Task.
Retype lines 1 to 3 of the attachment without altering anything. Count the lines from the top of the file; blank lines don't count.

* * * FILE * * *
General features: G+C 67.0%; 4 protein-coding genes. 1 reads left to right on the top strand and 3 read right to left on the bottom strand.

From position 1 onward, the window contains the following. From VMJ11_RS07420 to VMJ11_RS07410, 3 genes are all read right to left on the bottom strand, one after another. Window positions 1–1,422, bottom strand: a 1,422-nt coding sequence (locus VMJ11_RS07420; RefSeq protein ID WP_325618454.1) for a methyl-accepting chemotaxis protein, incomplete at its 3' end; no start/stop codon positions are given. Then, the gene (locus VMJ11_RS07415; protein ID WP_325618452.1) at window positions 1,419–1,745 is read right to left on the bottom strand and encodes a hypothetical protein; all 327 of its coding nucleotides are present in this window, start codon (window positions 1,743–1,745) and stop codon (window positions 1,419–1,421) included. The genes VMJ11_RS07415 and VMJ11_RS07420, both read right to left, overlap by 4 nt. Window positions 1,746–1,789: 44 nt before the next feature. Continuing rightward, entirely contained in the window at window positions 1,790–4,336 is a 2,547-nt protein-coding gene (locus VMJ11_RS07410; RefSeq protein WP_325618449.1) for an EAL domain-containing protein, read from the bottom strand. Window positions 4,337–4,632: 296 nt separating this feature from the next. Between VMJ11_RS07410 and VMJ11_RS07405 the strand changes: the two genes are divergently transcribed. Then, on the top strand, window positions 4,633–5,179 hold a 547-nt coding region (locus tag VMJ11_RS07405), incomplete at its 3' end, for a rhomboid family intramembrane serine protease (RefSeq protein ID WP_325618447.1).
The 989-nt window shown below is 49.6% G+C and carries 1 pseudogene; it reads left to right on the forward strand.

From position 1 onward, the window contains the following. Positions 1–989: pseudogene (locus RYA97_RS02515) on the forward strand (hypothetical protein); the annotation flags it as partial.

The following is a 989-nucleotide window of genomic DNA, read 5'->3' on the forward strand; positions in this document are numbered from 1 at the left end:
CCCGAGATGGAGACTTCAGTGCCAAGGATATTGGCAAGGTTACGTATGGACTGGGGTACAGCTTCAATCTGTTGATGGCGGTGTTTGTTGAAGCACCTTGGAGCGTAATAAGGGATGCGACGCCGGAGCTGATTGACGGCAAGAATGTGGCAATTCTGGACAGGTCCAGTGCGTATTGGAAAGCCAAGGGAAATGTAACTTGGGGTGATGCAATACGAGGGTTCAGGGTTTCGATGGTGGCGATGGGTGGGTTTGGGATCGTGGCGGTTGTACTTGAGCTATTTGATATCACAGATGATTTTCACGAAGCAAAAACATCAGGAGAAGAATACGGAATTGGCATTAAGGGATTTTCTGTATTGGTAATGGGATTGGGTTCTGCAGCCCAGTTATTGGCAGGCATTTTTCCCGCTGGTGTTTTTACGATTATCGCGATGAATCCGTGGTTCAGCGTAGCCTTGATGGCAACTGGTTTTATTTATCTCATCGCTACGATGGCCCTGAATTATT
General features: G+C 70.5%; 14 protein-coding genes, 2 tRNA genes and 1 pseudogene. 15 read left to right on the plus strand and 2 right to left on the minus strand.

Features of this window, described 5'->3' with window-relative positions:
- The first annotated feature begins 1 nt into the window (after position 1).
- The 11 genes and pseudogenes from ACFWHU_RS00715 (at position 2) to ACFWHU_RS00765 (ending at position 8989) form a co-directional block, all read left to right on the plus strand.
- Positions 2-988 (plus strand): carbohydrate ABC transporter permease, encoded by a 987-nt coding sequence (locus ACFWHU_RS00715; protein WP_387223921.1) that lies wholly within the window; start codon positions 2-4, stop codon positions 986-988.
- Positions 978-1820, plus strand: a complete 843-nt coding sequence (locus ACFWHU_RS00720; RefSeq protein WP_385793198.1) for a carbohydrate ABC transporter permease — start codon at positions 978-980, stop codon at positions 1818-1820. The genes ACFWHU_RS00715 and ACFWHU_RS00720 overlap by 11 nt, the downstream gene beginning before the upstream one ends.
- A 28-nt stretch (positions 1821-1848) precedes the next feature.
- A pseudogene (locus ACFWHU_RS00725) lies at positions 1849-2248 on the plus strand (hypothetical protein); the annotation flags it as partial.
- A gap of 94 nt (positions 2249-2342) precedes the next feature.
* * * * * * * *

General features: G+C 67.0%; 4 protein-coding genes. 1 reads left to right on the top strand and 3 read right to left on the bottom strand.

From position 1 onward, the window contains the following. From VMJ11_RS07420 to VMJ11_RS07410, 3 genes are all read right to left on the bottom strand, one after another. Window positions 1–1,422, bottom strand: a 1,422-nt coding sequence (locus VMJ11_RS07420; RefSeq protein ID WP_325618454.1) for a methyl-accepting chemotaxis protein, incomplete at its 3' end; no start/stop codon positions are given. Then, the gene (locus VMJ11_RS07415; protein ID WP_325618452.1) at window positions 1,419–1,745 is read right to left on the bottom strand and encodes a hypothetical protein; all 327 of its coding nucleotides are present in this window, start codon (window positions 1,743–1,745) and stop codon (window positions 1,419–1,421) included. The genes VMJ11_RS07415 and VMJ11_RS07420, both read right to left, overlap by 4 nt. Window positions 1,746–1,789: 44 nt before the next feature. Continuing rightward, entirely contained in the window at window positions 1,790–4,336 is a 2,547-nt protein-coding gene (locus VMJ11_RS07410; RefSeq protein WP_325618449.1) for an EAL domain-containing protein, read from the bottom strand. Window positions 4,337–4,632: 296 nt separating this feature from the next. Between VMJ11_RS07410 and VMJ11_RS07405 the strand changes: the two genes are divergently transcribed. Then, on the top strand, window positions 4,633–5,179 hold a 547-nt coding region (locus tag VMJ11_RS07405), incomplete at its 3' end, for a rhomboid family intramembrane serine protease (RefSeq protein ID WP_325618447.1).
The 989-nt window shown below is 49.6% G+C and carries 1 pseudogene; it reads left to right on the forward strand.